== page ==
Blog Post - Hugh Fletcher, May 16 2019

Digital isn't killing retail. It's driving its evolution

Digital isn't killing retail. It's driving its evolution

Traditional bricks-and-mortar retailers can feel like they are in the eye of the storm. Everywhere they turn, they face change and disruption. If it isn’t technology, it’s customer behaviour, as hordes of shoppers stay away from the high street in favour of the ever-increasing number of digital shopping channels available to them.

To some, the rise of digital commerce has left traditional retail in crisis. With a constant drip-feed of stories about administrations, redundancies, takeovers and rising numbers of vacant retail premises blighting our high streets, it can certainly feel that way.

But the facts are that ecommerce still only represents a fraction of the retail market overall. Granted, its share is growing at some speed, but stores are still where the overwhelming majority of worldwide consumer spend goes. Digital is a long way from killing physical retail, and there is perhaps no better evidence of that than the fact that Amazon, the undisputed champion of online commerce, is now aggressively looking to make in-roads into the physical retail space.

What Amazon and other digital retailers recognise - the likes of Birchbox, Made.com, Zalando and more have all made the jump into bricks-and-mortar recently - is that consumers are not going to stop going into stores any time soon. Stores offer shoppers experiences they just cannot get online, including the chance to sample and interact with products in person, and instant fulfilment - no waiting for orders to be delivered.

But equally, Amazon knows exactly what it is able to bring to the table in physical retail. As the master of digital disruption and service innovation, Amazon recognises there are opportunities to re-imagine the in-store experience to bring it into line with what customers expect online, to make it more convenient, seamless, personalised and flexible.

This is the challenge facing all traditional retailers. A flight away from stores into digital, or even continuing to run online and physical channels as separate parts of the business, is missing the direction that retail is taking. What we are seeing instead is a move towards a true omnichannel blend, a hybrid mix of the best aspects of digital and in-store commerce used to complement rather than compete with one another. Yes, digital has certainly thrown up its challenges to traditional retail. But rather than being the nemesis that destroys it, digital instead has the potential to be the saviour that takes retail in exciting new directions. Here’s how we see the hybrid future of retail panning out.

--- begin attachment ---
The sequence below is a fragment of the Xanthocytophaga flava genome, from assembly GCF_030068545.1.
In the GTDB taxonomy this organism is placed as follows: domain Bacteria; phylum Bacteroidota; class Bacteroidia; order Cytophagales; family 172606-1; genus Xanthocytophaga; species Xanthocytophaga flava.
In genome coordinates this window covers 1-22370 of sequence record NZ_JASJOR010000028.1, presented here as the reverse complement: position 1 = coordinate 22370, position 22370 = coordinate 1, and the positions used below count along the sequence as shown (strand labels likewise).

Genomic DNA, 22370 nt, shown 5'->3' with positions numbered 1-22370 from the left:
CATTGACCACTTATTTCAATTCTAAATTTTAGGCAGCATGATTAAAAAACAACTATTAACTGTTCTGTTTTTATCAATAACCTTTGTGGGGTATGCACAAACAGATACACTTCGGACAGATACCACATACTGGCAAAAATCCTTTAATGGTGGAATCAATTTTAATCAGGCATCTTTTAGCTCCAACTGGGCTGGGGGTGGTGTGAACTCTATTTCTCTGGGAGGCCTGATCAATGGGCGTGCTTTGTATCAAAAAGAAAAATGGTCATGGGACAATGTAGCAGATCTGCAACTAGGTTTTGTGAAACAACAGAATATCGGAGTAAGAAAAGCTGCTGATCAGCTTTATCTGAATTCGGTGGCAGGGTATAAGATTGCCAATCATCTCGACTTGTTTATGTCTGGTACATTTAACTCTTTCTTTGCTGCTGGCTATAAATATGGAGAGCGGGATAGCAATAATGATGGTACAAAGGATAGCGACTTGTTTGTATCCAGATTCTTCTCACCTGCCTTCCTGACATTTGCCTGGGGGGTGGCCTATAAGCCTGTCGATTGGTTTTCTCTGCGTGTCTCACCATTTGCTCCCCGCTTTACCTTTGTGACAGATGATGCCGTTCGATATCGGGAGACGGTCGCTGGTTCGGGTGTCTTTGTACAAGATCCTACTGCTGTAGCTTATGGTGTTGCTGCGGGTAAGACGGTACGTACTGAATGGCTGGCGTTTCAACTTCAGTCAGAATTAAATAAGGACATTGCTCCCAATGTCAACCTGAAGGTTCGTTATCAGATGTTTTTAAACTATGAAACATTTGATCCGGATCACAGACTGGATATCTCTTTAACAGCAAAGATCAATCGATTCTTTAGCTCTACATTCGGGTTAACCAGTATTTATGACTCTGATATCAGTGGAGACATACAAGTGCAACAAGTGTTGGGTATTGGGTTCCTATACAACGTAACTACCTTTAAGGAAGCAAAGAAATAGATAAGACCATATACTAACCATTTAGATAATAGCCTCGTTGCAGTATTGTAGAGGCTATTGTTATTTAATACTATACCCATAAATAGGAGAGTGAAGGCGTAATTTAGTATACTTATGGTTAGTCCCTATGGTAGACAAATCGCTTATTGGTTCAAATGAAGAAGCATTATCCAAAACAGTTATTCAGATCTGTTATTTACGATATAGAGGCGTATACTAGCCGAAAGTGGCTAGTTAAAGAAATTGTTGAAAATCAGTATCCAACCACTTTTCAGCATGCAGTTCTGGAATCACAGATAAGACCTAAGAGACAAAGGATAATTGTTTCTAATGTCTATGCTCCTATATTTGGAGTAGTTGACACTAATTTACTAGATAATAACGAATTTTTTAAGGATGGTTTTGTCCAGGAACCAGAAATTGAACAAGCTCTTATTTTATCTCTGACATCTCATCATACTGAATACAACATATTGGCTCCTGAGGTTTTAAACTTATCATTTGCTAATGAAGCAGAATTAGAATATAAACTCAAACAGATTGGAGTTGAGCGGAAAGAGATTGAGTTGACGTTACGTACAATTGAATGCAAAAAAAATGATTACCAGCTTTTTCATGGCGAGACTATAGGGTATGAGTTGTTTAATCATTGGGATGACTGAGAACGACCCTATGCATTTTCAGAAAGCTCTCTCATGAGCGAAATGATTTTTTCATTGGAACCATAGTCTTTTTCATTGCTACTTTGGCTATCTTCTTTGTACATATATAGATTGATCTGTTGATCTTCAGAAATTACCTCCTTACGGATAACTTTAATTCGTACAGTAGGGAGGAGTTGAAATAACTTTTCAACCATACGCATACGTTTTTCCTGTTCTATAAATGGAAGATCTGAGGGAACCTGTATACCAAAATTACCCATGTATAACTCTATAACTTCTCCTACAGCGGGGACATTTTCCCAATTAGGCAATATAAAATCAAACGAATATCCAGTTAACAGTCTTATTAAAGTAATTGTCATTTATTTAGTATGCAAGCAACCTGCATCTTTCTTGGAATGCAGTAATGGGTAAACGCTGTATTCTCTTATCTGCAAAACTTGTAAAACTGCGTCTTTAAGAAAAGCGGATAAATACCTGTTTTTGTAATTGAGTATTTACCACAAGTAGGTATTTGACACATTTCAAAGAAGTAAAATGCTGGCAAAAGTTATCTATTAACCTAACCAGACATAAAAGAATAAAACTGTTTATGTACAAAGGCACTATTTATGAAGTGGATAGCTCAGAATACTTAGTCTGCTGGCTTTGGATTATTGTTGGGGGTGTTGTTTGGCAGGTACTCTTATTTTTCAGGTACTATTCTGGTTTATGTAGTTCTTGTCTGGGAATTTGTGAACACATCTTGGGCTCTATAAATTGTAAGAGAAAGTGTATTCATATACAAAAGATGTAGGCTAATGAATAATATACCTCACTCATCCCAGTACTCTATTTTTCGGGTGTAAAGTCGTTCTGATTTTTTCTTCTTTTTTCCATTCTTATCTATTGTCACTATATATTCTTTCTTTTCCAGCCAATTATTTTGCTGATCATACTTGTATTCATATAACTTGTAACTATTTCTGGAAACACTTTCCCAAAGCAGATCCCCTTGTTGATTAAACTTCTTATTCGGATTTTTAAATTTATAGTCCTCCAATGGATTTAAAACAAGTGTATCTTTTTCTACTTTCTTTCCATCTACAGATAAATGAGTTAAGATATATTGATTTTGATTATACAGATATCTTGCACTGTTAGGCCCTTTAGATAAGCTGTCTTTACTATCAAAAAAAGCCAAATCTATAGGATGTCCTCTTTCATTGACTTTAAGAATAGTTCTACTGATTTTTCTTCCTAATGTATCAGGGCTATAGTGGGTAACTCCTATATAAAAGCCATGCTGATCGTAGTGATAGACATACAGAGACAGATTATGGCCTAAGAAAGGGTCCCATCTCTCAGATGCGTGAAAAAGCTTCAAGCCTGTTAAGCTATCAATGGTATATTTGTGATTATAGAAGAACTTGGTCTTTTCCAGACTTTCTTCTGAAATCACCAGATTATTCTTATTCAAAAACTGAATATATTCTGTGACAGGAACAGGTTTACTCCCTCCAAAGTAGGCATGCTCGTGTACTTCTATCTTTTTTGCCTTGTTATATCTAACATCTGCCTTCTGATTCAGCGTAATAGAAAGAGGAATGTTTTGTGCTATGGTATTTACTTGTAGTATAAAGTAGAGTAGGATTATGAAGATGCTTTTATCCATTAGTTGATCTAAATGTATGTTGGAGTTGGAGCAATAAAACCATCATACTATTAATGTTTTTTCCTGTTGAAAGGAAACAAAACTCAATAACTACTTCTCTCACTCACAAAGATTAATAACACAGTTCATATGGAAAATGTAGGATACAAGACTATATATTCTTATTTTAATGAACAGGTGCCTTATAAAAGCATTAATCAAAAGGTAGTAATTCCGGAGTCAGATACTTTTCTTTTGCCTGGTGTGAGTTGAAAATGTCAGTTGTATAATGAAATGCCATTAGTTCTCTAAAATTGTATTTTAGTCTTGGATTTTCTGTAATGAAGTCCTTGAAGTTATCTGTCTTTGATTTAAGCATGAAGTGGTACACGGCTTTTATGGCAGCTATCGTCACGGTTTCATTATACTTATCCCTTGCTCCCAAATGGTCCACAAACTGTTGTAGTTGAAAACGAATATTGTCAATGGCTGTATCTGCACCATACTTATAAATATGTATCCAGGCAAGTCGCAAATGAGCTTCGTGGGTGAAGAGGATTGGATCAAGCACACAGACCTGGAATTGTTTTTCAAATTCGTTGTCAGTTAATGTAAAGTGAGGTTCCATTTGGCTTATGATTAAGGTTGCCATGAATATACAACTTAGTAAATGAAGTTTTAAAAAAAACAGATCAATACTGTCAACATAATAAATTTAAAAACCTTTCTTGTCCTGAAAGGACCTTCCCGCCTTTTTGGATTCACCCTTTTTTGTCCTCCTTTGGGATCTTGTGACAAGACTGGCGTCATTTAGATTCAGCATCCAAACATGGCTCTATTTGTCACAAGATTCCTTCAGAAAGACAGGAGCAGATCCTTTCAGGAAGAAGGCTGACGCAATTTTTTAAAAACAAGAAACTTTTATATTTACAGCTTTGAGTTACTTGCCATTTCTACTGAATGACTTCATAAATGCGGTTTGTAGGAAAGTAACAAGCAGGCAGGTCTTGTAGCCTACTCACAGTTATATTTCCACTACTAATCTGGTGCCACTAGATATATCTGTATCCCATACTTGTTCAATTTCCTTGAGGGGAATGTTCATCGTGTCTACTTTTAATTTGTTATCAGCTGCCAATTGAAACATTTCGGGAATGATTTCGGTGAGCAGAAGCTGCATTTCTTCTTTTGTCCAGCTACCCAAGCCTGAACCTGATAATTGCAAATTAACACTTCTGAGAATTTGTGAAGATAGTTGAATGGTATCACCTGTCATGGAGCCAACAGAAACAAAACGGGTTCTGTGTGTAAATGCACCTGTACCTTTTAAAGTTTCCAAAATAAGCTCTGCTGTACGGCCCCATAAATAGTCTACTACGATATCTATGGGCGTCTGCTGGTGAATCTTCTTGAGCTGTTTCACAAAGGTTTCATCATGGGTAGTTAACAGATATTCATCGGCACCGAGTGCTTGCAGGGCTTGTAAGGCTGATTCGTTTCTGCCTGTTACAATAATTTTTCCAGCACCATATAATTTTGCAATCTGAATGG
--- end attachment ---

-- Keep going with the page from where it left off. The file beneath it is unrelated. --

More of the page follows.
From Showcase to Experience

No one needs to deny the plain facts about what is happening in bricks-and-mortar retail. Yes, stores are closing and, yes, it is logical to assume that growth in ecommerce revenues has something to do with that. But can we conclude there will eventually be no more physical stores at all? That is not so logical.

Now that consumers have alternative options for where and how they buy, it makes sense that retail chains will not be able to sustain store portfolios of the size they once could. The key going forward will be to get maximum value from the premises they do keep.

Traditional retailers can take several lessons from their digital counterparts when it comes to making a less-is-more approach work for stores. One is using data to really dig down into the best locations to keep a physical presence, making informed strategic decisions based on footfall, revenue, customer demographics and so on. Another is to consider carefully how having a physical presence in a certain area can actually support digital growth, both through providing those unique in-store experiences and supporting fulfillment. Because of their proximity to the customer base, stores can become a very useful resource for solving those ‘last mile’ delivery issues and reducing fulfillment times.